In the Asian mountain regions of Asia, teas have been used for millennia to help with relaxation, in rituals (like spiritual and religious ceremonies), for nourishment and as healing medicine.
In most cases of anxiety today, modern medicine will look to prescription medications to help people cope. According to a report in the 2010 Canadian Journal of Psychiatry, people who use anti-anxiety medication have a 36% increased mortality risk. That means people using these drugs are almost 40% more likely to die than people who do not use them. While these drugs can be lifesaving in urgent situations, in most cases, there are natural alternatives.
The following teas are all wonderful for helping your body process stress, relax, and heal from the depletion that can occur as a result of long-term stressors.
Passionflower (Passiflora incarnata) was first grown and used by Native Americans in the Southern United States, like so many of our plant medicines. Passionflower has the flavone chrysin, which has wonderful anti-anxiety benefits and, in part, can work similarly to the pharmaceutical Xanax (Alprazolam).
Two studies totaling almost 200 people showed no difference between the efficacy of common anxiety medications and passionflower, but showed that the herb may cause less drowsiness.
How to Dose Passionflower
Passionflower tea can be made by infusing 1 tablespoon of dried herbs in 1 cup boiling water. Let the mixture steep for about 10 minutes. Drink the tea near bedtime to induce restful sleep. More typically, we have patients use two droppers-full (about 50 drops) of tincture in warm water as a tea before bed. For people who are very anxious, they can take 25 drops as needed, and they may find it a reasonable substitute for Xanax and other anti-anxiety medications.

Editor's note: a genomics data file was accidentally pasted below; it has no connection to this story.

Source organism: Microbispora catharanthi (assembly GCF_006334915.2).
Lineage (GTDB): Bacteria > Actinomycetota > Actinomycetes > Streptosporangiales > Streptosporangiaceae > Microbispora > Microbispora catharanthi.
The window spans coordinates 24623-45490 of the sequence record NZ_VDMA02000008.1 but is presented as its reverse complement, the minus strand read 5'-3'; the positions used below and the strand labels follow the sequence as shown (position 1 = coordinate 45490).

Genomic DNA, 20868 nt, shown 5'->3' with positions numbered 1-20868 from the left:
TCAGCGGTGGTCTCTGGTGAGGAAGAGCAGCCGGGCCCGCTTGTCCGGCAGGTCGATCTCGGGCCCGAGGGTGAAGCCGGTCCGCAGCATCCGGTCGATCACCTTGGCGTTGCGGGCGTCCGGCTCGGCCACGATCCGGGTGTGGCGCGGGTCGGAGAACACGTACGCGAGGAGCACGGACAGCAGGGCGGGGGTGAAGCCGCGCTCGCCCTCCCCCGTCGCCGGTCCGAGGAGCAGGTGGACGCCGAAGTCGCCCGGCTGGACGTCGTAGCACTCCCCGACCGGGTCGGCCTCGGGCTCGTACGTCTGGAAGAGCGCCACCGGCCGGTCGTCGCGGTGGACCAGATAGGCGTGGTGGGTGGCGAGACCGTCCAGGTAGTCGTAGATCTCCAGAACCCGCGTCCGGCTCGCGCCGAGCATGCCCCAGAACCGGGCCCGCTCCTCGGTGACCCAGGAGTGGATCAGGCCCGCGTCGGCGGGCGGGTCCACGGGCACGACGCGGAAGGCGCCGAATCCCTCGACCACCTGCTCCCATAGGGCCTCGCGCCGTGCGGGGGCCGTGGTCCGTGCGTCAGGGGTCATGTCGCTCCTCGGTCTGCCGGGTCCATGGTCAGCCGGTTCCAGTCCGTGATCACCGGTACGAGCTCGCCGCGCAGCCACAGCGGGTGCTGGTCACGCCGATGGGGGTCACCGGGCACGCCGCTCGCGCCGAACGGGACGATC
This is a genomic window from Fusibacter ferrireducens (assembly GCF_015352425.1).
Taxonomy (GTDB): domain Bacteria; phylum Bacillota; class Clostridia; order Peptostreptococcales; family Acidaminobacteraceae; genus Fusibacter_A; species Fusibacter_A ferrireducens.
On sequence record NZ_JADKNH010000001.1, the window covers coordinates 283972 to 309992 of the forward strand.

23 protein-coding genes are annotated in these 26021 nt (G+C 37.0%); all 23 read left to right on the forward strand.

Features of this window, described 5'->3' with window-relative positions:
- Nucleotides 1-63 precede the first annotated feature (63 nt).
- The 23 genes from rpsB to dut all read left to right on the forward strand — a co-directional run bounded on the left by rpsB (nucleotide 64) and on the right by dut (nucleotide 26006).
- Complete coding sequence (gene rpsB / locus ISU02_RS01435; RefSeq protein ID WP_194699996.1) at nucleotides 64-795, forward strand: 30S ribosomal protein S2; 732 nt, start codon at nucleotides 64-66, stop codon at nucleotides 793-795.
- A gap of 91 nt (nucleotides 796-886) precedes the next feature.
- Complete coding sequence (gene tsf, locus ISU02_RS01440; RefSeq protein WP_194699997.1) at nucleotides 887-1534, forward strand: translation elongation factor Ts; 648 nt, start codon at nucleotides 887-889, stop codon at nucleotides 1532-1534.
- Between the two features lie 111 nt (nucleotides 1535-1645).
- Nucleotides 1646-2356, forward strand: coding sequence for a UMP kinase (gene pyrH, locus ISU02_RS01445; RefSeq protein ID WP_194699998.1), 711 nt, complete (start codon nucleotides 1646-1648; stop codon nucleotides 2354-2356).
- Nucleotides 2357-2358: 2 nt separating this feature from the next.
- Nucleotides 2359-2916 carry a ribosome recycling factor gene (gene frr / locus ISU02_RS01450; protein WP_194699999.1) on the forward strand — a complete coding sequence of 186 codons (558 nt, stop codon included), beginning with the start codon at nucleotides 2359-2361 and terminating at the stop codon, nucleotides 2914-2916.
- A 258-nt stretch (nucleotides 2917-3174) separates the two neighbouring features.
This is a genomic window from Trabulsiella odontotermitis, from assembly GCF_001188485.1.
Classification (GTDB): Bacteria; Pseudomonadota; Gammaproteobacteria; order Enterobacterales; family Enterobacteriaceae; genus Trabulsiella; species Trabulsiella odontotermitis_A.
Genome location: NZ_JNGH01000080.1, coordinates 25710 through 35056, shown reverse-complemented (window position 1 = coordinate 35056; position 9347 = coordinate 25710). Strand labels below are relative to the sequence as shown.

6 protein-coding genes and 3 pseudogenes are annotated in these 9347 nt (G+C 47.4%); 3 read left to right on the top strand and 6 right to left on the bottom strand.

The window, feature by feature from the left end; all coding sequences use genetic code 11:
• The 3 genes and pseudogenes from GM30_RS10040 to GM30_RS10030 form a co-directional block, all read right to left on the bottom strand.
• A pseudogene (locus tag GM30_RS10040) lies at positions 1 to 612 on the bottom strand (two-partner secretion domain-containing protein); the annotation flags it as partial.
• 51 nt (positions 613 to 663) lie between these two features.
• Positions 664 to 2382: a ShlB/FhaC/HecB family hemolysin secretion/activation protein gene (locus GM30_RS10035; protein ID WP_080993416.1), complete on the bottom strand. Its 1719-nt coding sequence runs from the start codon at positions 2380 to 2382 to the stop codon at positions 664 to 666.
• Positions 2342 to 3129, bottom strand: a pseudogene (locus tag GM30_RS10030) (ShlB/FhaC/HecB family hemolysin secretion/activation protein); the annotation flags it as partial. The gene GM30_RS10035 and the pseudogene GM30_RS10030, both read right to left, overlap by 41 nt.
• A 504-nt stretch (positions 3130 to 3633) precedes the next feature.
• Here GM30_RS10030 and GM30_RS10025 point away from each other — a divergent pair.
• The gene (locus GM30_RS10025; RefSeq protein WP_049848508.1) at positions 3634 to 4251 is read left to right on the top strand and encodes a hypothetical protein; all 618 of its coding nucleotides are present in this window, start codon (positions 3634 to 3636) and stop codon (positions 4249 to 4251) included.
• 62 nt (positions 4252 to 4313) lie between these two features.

Passionflower is generally safe and has not been found to adversely interact with other sedative drugs. To be on the safe side, it should not be combined with alcoholic beverages or prescription sedatives.
NOTE: Passionflower should not be used by pregnant or lactating women, or for children under 6 months old because there have not been any studies in these groups of people.
Who Should Use Passionflower?
In our practice, we find passionflower works best for people with anxiety who also have a lot of thoughts swirling in their head and experience a lot of circular thinking or obsessive thoughts.
The latin name passiflora incarnata translates as “passion made real.” As such, it can be a wonderful herbal reminder for people who have not found what they want to do in life and are anxious as a result. We find this herb can be helpful for young people in their 20’s looking for their calling in life.
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